Endometriosis and its effects are sometimes referred to as ‘women’s problems’. If this terminology is used in the workplace, it could potentially lead to claims for harassment related to sex under the Equality Act 2010.


Legal risks for employers

Given the potential for endometriosis to be a disability, employers need to be alive to the risk of claims for discrimination — the ambit of which can be far reaching and include the duty to make reasonable adjustments.

In all cases where an employer has discriminated against an individual, the employee will be able to bring a claim and seek compensation in the employment tribunal. Awards for successful discrimination claims are potentially uncapped, which means that employers could be at risk of paying out large sums of money.

Matters like this are extremely fact-specific and must be considered on a case-by-case basis. Awareness of this condition and how Tribunals assess disability needs to be borne in mind by employers when employees present with health issues without a clear diagnosis.


What can employers do? Six practical tips

National charity Endometriosis UK found that endometriosis-friendly employers have noted improvements in “employee wellbeing, productivity and performance, employee engagement and morale” as a result of the additional assistance provided. 

Our own Amy Talvet has spoken about the support she received: 

“For 15 years, I was told I was just experiencing ‘painful periods’. In 2017, I was diagnosed with endometriosis by laparoscopy. I spent the days around my period curled up in horrific pain, vomiting and on occasions, fainting. There is no known cure for endometriosis. My symptoms are managed by hormonal contraceptives, pain relief and surgery to cut away the tissue (which after time can grow back). Along with the pain, my symptoms consist of fertility issues and recurring ovarian cysts.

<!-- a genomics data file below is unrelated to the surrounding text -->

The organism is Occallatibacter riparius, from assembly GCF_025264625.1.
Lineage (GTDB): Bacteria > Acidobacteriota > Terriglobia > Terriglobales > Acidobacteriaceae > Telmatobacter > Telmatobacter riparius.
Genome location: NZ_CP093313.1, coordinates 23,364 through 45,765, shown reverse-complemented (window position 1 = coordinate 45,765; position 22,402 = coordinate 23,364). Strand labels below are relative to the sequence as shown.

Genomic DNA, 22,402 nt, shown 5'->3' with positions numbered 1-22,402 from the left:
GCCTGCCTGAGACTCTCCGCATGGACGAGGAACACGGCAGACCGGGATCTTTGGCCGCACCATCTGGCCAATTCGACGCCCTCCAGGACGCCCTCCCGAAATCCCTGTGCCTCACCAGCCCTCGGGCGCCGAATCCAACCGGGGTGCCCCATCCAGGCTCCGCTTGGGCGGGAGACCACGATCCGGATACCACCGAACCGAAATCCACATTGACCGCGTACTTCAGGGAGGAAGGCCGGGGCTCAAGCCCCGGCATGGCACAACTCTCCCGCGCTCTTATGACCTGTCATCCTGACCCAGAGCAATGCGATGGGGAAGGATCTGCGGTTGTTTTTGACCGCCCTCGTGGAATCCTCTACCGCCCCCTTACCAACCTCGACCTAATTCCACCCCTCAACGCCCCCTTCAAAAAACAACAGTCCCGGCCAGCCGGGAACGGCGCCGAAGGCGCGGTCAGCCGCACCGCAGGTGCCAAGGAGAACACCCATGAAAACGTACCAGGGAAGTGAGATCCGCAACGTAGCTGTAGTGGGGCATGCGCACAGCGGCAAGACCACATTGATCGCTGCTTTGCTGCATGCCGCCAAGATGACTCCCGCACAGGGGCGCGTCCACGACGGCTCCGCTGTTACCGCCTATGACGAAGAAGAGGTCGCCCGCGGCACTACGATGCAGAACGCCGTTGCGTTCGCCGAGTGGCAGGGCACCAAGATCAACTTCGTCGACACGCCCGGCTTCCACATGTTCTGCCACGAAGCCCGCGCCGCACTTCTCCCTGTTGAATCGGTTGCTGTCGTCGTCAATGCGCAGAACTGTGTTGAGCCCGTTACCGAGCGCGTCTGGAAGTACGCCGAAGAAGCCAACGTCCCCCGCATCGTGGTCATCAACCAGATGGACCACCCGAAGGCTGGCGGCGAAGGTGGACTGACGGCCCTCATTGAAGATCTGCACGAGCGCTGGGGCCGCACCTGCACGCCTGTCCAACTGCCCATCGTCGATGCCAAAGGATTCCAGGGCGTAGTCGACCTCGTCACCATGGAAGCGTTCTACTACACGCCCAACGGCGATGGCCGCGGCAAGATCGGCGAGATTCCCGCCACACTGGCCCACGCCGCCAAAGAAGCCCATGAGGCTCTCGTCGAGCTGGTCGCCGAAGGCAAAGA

Dealing with endometriosis in the workplace can be extremely difficult. I count myself lucky that I can openly discuss women’s health issues with my line manager. This allows my team to give me the critical support I need, when I need it.”

Employers looking to do more about endometriosis may wish to consider these six practical tips:

1. Provide training and raise awareness — the more that employers know about endometriosis, the better they will understand what effect this can have on employees and the support they may need — often on a long-term basis. Endometriosis UK offers bespoke training.

2. Encourage a culture of openness — by tackling the stigma around reproductive health issues, employees will have more confidence to engage in conversations with their manager or HR team.

3. Implement reasonable adjustments — where employers are aware (or could be expected to know) that an employee has endometriosis, they may have a legal duty to make reasonable adjustments, such as:

4. Offer support services — this can be as easy as directing staff to external sites or organisations for information and support, such as Endometriosis UK, but might also include access to occupational health professionals who may be able to suggest appropriate reasonable adjustments.

5. Conduct regular check-ins — to help monitor employees’ wellbeing, ensure they feel supported and consider whether anything more can be done.

6. Join the Endometriosis Friendly Employer scheme — this is a way for employers to affirm their commitments to developing work environments that enable employees with endometriosis to thrive at work.


Talk to us

We hope to play a small part in raising awareness and understanding of why employers — particularly those in HR and management roles — need to educate themselves about endometriosis. 

It’s easy to provide support for your people and adopting flexible and forward-thinking policies can dramatically improve employee wellbeing and your working culture. 

The broader impact of the condition means that it can impact your bottom-line when these issues aren’t addressed. These repercussions can be dramatically reduced by taking the appropriate steps.

If you need help to support staff affected by reproductive health issues, implement new policies and procedures or on a specific employee matter, talk to our employment law experts.

Samantha Jackson

Samantha is a Solicitor in our employment team.

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Samantha Jackson

Heena Kapadi

Heena is a Solicitor in our employment team.

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Heena Kapadi